Almost all the panellists as well as farmers attending the conclave pointed to the lacunae in the cooperative sector. Union minister for agriculture and farmer welfare Radha Mohan Singh underscored how cooperatives can be turned into well-oiled machines for the financial well-being of farmers. Delivering the event’s concluding spe­ech, the Union minister emphasised that digitisation of primary cooperative ­society records and their day-to-day functioning will increase transparency. He said the responsibility rests on the members of a cooperative society to elect an honest and capable leadership to run their collective. It is a good and proven successful model not only in the farm sector but also in other areas of economic activity such as housing and banking.

Vasudha Mishra, addi­tional secretary in the ministry of agriculture and farmers welfare, said farming requires huge res­ources and mechanisation, and these are not aff­ordable for individual farmers. If farmers are united and create a coo­perative or an FPO, the ­resources will be available and shared. A member of the organisation will have a better holding capacity and will not be forced to make distress sale of his  produce in a market where prices are highly volatile. He will not be at the mercy of an ‘aadhti’, or commission agent, in a mandi.

A cooperative gives them the power of buying farm inputs at wholesale prices and also gives them a pricing advantage at the time of sale. On corruption and poor leadership in the sector, Mishra said, it is the ­responsibility of the cooperative members to ensure their leadership is honest as they are the ones who elect the ­office-bearers. There are rules, regulation and a ­regulatory framework in place but the onus is on the members to stop any wrongdoing. On this point, Sodhi said it is the responsibility of the far­mers and cooperative members to run the show. Farmers should adopt a farm-to-fork strategy and create an ­organisation which collects their produce, processes it and markets it. They should own and take up all ­responsibilities and look for successful examples in dairy, sugar, fishery, poultry and other agri-rel­ated areas to follow.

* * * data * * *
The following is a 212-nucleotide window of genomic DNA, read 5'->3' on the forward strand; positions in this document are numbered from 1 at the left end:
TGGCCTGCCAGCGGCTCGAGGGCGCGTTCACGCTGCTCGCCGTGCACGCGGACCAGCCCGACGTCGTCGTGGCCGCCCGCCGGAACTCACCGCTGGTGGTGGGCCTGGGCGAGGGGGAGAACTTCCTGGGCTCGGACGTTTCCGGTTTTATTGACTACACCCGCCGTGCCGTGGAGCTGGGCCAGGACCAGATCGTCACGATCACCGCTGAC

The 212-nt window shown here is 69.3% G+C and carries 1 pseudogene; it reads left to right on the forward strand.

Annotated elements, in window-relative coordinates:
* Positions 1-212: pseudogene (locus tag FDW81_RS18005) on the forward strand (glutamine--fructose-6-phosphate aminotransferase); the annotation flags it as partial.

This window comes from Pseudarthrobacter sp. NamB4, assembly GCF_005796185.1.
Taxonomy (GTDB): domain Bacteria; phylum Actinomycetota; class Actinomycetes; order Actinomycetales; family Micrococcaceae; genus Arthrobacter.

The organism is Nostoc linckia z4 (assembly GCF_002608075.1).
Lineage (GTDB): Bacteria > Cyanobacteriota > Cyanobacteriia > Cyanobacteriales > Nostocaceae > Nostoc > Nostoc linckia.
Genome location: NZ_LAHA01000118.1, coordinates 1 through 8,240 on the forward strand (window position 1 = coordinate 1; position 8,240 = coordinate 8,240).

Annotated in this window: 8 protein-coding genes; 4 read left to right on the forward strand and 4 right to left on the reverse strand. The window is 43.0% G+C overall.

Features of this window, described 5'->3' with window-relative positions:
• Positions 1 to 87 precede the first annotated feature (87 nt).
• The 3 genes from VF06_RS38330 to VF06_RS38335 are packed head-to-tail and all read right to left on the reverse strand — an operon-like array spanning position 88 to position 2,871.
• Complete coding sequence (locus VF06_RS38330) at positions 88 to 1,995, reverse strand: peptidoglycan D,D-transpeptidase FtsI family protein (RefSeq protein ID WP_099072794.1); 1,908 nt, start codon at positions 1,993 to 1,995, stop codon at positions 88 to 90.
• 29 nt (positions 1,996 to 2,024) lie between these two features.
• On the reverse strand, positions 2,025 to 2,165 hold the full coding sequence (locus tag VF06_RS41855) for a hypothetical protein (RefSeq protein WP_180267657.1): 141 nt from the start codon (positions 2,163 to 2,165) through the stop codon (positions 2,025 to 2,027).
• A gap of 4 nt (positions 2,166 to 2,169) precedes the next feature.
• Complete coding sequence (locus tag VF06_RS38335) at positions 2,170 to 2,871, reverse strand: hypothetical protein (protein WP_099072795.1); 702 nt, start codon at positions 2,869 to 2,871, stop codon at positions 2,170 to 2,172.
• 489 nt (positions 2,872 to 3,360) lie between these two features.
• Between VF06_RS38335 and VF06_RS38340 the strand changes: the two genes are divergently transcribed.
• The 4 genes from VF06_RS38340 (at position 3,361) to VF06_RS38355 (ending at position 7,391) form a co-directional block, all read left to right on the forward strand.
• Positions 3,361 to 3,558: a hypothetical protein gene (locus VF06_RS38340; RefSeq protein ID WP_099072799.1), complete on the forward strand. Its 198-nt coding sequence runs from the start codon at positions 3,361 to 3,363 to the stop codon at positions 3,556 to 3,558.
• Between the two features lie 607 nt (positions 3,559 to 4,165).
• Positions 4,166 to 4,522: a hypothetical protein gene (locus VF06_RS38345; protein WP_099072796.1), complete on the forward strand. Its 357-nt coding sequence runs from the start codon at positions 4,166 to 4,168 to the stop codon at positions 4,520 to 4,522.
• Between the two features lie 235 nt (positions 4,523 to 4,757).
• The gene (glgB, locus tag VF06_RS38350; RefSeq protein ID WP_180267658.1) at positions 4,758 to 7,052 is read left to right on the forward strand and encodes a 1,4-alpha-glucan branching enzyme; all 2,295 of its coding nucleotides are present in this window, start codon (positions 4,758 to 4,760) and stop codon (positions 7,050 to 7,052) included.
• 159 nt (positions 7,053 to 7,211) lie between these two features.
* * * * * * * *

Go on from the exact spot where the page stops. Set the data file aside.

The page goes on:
The FPO (farmer producer org­a­nisation) is a new alternative. The gov­e­rnment has adopted a dual approach—an FPO can be created as a cooperative and also under the companies act. The ­government gives financial support through the Small Farmers’ Agri­business Consortium (SFAC) which works under the Union agriculture ministry. Many experts from the cooperative sector and the farm industry feel that it is a good model for marketing farm products. Since it is registered under the companies act, it works without government interference and gives operational free­dom to the members. But there were some fears too. Without any regulatory control it can also be a problem area for farmers. If the board is not transparent and good on making decisions, it may boomerang on the farmers, said Sodhi.

Sundeep Kumar Nayak, managing director of the National Cooperative Development Corporation (NCDC), said it provides funds to coop­eratives at a reasonable rate of interest. “But our criteria is the economic viab­ility of the project. And this is the reason why our NPA (non performing assets) is near-zero. We have financed hundreds of cooperatives and some of them are here at this conclave to receive awards for their performance,” he added.

There were winners in the categories of primary cooperative society, woman cooperatives run by woman, district level, state level and national co-operatives. The winners include the Rengam Cooperative Society, run by women at Majuli in Assam, and a women-run milk cooperative from Morbi, Gujarat. The Jharkhand Women Self-supporting Poultry Cooperative Federation was cited by experts as a good example of a cooperative as a successful alternative for farmers to improve their economic condition. This was the second edition of the Outlook Agriculture Conclave and Awards, an effort of the Outlook Group for a better and economically empowered farming community. A ­fin­ancially strong rural India is the key to a strong Indian economy.

(The author is the editor of Outlook Hindi)